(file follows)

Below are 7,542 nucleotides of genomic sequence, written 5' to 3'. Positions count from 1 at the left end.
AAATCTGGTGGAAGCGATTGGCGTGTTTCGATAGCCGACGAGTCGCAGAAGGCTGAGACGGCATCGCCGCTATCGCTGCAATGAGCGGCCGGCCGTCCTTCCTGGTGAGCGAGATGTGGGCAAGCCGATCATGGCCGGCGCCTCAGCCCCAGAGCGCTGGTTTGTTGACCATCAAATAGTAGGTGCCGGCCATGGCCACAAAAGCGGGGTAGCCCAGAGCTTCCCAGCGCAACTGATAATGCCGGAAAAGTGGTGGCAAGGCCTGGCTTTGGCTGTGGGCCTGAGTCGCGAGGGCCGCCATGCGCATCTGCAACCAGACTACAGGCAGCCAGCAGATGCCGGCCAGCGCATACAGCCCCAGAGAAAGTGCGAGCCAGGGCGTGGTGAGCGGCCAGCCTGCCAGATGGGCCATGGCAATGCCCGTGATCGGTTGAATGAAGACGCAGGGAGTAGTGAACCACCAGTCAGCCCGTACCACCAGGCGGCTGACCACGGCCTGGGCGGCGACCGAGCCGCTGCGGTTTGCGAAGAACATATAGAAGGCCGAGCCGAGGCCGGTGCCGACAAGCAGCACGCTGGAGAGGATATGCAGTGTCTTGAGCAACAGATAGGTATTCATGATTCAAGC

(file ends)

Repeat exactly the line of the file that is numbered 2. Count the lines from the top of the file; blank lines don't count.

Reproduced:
AAATCTGGTGGAAGCGATTGGCGTGTTTCGATAGCCGACGAGTCGCAGAAGGCTGAGACGGCATCGCCGCTATCGCTGCAATGAGCGGCCGGCCGTCCTTCCTGGTGAGCGAGATGTGGGCAAGCCGATCATGGCCGGCGCCTCAGCCCCAGAGCGCTGGTTTGTTGACCATCAAATAGTAGGTGCCGGCCATGGCCACAAAAGCGGGGTAGCCCAGAGCTTCCCAGCGCAACTGATAATGCCGGAAAAGTGGTGGCAAGGCCTGGCTTTGGCTGTGGGCCTGAGTCGCGAGGGCCGCCATGCGCATCTGCAACCAGACTACAGGCAGCCAGCAGATGCCGGCCAGCGCATACAGCCCCAGAGAAAGTGCGAGCCAGGGCGTGGTGAGCGGCCAGCCTGCCAGATGGGCCATGGCAATGCCCGTGATCGGTTGAATGAAGACGCAGGGAGTAGTGAACCACCAGTCAGCCCGTACCACCAGGCGGCTGACCACGGCCTGGGCGGCGACCGAGCCGCTGCGGTTTGCGAAGAACATATAGAAGGCCGAGCCGAGGCCGGTGCCGACAAGCAGCACGCTGGAGAGGATATGCAGTGTCTTGAGCAACAGATAGGTATTCATGATTCAAGC